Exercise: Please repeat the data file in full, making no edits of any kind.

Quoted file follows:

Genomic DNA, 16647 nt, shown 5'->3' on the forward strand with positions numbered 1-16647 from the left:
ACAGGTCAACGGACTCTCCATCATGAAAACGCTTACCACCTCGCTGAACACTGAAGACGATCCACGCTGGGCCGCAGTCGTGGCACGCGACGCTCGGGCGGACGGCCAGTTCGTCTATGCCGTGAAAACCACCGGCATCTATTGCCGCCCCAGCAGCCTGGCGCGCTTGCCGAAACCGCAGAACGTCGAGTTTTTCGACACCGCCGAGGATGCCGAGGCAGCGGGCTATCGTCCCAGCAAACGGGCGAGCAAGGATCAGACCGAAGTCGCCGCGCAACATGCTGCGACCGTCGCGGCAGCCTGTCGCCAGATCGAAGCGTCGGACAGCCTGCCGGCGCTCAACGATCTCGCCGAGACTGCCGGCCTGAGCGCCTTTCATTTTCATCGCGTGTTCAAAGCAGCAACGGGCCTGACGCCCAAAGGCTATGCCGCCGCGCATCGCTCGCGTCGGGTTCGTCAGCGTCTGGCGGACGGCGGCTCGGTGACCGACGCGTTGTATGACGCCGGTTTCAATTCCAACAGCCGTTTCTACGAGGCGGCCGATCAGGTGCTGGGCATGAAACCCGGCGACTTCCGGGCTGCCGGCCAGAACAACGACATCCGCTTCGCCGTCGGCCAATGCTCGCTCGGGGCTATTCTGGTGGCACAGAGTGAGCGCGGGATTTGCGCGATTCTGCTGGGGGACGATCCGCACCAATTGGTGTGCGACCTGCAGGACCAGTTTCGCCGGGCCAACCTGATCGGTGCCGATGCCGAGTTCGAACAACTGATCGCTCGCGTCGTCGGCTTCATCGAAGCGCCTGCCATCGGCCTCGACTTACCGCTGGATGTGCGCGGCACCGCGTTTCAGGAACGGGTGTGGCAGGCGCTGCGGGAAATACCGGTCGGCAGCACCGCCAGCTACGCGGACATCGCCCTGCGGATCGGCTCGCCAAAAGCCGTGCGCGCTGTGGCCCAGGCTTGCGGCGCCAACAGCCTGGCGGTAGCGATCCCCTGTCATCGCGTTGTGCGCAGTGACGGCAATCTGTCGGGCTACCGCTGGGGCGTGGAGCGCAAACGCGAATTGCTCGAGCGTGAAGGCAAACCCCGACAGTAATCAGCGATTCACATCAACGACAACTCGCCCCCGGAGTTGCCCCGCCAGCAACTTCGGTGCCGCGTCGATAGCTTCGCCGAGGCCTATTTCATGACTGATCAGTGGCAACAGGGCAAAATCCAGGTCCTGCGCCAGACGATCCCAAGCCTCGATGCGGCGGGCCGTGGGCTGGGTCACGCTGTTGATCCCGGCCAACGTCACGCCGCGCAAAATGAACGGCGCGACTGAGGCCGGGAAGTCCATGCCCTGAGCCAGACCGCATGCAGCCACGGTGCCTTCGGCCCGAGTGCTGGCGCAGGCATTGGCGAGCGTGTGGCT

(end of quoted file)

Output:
Genomic DNA, 16647 nt, shown 5'->3' on the forward strand with positions numbered 1-16647 from the left:
ACAGGTCAACGGACTCTCCATCATGAAAACGCTTACCACCTCGCTGAACACTGAAGACGATCCACGCTGGGCCGCAGTCGTGGCACGCGACGCTCGGGCGGACGGCCAGTTCGTCTATGCCGTGAAAACCACCGGCATCTATTGCCGCCCCAGCAGCCTGGCGCGCTTGCCGAAACCGCAGAACGTCGAGTTTTTCGACACCGCCGAGGATGCCGAGGCAGCGGGCTATCGTCCCAGCAAACGGGCGAGCAAGGATCAGACCGAAGTCGCCGCGCAACATGCTGCGACCGTCGCGGCAGCCTGTCGCCAGATCGAAGCGTCGGACAGCCTGCCGGCGCTCAACGATCTCGCCGAGACTGCCGGCCTGAGCGCCTTTCATTTTCATCGCGTGTTCAAAGCAGCAACGGGCCTGACGCCCAAAGGCTATGCCGCCGCGCATCGCTCGCGTCGGGTTCGTCAGCGTCTGGCGGACGGCGGCTCGGTGACCGACGCGTTGTATGACGCCGGTTTCAATTCCAACAGCCGTTTCTACGAGGCGGCCGATCAGGTGCTGGGCATGAAACCCGGCGACTTCCGGGCTGCCGGCCAGAACAACGACATCCGCTTCGCCGTCGGCCAATGCTCGCTCGGGGCTATTCTGGTGGCACAGAGTGAGCGCGGGATTTGCGCGATTCTGCTGGGGGACGATCCGCACCAATTGGTGTGCGACCTGCAGGACCAGTTTCGCCGGGCCAACCTGATCGGTGCCGATGCCGAGTTCGAACAACTGATCGCTCGCGTCGTCGGCTTCATCGAAGCGCCTGCCATCGGCCTCGACTTACCGCTGGATGTGCGCGGCACCGCGTTTCAGGAACGGGTGTGGCAGGCGCTGCGGGAAATACCGGTCGGCAGCACCGCCAGCTACGCGGACATCGCCCTGCGGATCGGCTCGCCAAAAGCCGTGCGCGCTGTGGCCCAGGCTTGCGGCGCCAACAGCCTGGCGGTAGCGATCCCCTGTCATCGCGTTGTGCGCAGTGACGGCAATCTGTCGGGCTACCGCTGGGGCGTGGAGCGCAAACGCGAATTGCTCGAGCGTGAAGGCAAACCCCGACAGTAATCAGCGATTCACATCAACGACAACTCGCCCCCGGAGTTGCCCCGCCAGCAACTTCGGTGCCGCGTCGATAGCTTCGCCGAGGCCTATTTCATGACTGATCAGTGGCAACAGGGCAAAATCCAGGTCCTGCGCCAGACGATCCCAAGCCTCGATGCGGCGGGCCGTGGGCTGGGTCACGCTGTTGATCCCGGCCAACGTCACGCCGCGCAAAATGAACGGCGCGACTGAGGCCGGGAAGTCCATGCCCTGAGCCAGACCGCATGCAGCCACGGTGCCTTCGGCCCGAGTGCTGGCGCAGGCATTGGCGAGCGTGTGGCT